By Michael Nienaber
BERLIN (Reuters) – The chip supply bottlenecks in German industry will likely worsen in the second quarter and lead to an overall weaker recovery of Europe’s largest economy this year, the Bundesbank’s chief economist told Reuters on Friday.
Shortages of semiconductors and other industrial components have led to production cuts in manufacturing, forcing executives and policymakers to rethink supply lines and try to reduce reliance on a handful of Asian and U.S. suppliers.
Automakers and electronics producers are being hit hard by delivery delays of chips, caused by factory closures during the first COVID-19 wave last year and a spike in demand for semiconductors in an increasingly digitised world.
“We expect the problem with semiconductor shortages to worsen somewhat in the second quarter. It could then normalize from the middle of the year,” said Jens Ulbrich, chief economist of the German central bank, the Bundesbank.
“We do see clear signs of slowing down in vehicle production in the first quarter. However, it is not possible to isolate the semiconductor effect, as various other factors also overlap with it,” Ulbrich said.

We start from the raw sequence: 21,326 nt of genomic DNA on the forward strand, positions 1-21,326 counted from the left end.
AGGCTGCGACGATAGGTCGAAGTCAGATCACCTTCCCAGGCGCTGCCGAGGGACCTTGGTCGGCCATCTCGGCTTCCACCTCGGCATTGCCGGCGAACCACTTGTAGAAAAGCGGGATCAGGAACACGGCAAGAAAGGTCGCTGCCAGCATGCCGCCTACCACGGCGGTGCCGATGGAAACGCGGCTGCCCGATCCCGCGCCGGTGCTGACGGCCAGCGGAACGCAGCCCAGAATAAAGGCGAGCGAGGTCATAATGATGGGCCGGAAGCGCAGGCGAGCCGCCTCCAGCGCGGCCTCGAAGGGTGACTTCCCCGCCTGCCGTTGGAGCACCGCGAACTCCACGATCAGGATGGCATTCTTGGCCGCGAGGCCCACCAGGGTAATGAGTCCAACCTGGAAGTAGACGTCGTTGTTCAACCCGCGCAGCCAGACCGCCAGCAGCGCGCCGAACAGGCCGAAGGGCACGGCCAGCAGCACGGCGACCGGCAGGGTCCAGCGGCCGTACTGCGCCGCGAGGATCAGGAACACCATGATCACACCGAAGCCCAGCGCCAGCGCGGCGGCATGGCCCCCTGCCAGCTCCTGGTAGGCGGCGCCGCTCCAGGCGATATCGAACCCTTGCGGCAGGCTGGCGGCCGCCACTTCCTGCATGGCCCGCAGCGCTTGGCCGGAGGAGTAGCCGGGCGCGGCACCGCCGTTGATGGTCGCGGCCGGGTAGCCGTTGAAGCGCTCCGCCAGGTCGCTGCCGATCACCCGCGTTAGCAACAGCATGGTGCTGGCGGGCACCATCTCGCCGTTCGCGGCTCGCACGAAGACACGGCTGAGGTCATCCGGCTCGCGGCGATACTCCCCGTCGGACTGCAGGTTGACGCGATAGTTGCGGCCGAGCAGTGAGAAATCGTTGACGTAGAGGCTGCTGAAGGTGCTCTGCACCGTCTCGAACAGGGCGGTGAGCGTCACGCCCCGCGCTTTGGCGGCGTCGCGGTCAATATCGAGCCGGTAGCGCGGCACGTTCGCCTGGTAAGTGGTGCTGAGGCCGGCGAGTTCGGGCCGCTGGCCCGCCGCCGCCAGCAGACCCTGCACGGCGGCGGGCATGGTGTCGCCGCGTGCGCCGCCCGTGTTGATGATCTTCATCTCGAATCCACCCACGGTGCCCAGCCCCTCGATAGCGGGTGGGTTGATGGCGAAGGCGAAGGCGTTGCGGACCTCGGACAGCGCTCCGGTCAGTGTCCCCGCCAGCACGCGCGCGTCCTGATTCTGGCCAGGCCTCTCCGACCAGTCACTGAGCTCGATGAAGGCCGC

He pointed to special factors related to Britain’s exit from the European Union which led to pull-forward effects and increased production in the fourth quarter, which then resulted in a certain weakness at the beginning of the year.
“The sales tax increase also played a similar role. Ultimately, only the manufacturers can quantify the effect,” Ulbrich said.
But there is no doubt that the chip bottlenecks and related production cuts will lead to weaker growth this year.
“The recovery will probably be a little less strong than without this specific semiconductor problem,” Ulbrich said.
The Bundesbank expects nonetheless a relatively strong upswing from the middle of the year which will then also be supported by private consumption, he added.
The German government earlier this week lifted its economic growth forecast for this year to 3.5% from 3% previously, counting on a rebound of household spending once COVID-19 restrictions are lifted in the course of the summer.
(Reporting by Michael Nienaber in Berlin; Editing by Matthew Lewis)